I marked go down on simplicity because sometimes things that should be simple are not. One example is forking (due to runtime threads), another is dropping user privileges (due to goroutines not mapping to OS threads.) . It depends what you are trying to do usually though.

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              Keep in mind that there are at least two Go compilers: go and gccgo. They have different performance profiles. Gccgo is a GCC frontend. GCC has had built-in support for Go since version 4.6.

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                The Java/Go performance disparities really seem to come down to the kind of task one is doing, as seen here – then again “real world” performance is another question…

                One example is forking (due to runtime threads), another is dropping user privileges (due to goroutines not mapping to OS threads.) . It depends what you are trying to do usually though.

                Ok, I understand your point – Go isn’t the best sysprog language that’s pretty uncontroversial. I was thinking of the number of concepts and (especially arbitrary) rules a language specified.

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                  For many web /API use cases Go is faster than Java but somewhat slower than C++

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                Working on it: https://getstream.io/blog/winds-2-0-its-time-to-revive-rss/ It’s not so easy though, it’s a vicious cycle. Less people use RSS, less publishers support RSS, RSS tools degrade in quality and so on.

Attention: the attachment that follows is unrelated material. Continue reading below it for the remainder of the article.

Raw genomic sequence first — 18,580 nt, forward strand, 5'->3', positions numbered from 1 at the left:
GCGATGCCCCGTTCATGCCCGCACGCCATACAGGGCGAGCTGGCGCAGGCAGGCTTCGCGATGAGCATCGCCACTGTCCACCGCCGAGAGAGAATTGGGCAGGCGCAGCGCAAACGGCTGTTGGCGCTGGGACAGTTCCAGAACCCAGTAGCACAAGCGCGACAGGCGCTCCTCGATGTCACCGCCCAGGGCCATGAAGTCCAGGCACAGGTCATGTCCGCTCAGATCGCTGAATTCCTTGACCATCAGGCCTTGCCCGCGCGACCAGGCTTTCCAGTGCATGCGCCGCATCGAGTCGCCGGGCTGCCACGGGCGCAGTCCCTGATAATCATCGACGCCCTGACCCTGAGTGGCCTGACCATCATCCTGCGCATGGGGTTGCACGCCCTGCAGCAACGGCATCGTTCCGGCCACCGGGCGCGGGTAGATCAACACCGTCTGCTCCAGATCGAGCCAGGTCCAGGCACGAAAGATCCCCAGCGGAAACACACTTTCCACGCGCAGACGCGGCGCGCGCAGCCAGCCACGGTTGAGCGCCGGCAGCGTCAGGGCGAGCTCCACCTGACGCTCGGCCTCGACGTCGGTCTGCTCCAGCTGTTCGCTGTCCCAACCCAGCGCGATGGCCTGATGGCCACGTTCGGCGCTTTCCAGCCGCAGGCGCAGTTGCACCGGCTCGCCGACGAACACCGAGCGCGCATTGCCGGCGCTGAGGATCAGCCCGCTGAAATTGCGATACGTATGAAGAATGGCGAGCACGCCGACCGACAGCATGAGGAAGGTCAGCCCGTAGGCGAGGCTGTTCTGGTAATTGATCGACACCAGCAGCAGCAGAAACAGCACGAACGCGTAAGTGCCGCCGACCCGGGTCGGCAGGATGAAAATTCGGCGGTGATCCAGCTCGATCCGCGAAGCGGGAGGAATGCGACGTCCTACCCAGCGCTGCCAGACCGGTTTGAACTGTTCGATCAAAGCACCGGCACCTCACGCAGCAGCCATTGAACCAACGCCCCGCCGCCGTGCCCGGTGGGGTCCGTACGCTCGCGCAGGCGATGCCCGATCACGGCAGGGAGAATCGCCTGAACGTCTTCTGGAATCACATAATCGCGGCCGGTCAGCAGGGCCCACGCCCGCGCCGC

You wouldn’t believe the number of if statements in the Winds codebase just to make RSS work (ish). The standard isn’t really much of a standard with everyone having small variations. Here’s an example, not all feeds implement the guid properly, so you end up with code like this: https://github.com/GetStream/Winds/blob/master/api/src/parsers/feed.js#L82

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                  Now, that looks like an interesting project. I have updated my SaveRSS page to include a link to Winds in the RSS clients section. You might also consider linking to the SaveRSS page for arguments on why to use RSS/Atom as a publisher.

                  Personally, the project isn’t for me, though. I’m a happy user of elfeed, but I can absolutely see how your project can benefit the RSS/Atom community.

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                    Dang, this bloatware is pushing 6k stars on github already. Nothing like an RSS reader that combines Electron, Mongo, Algolia, Redis, machine learning (!), and Sendgrid

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                      l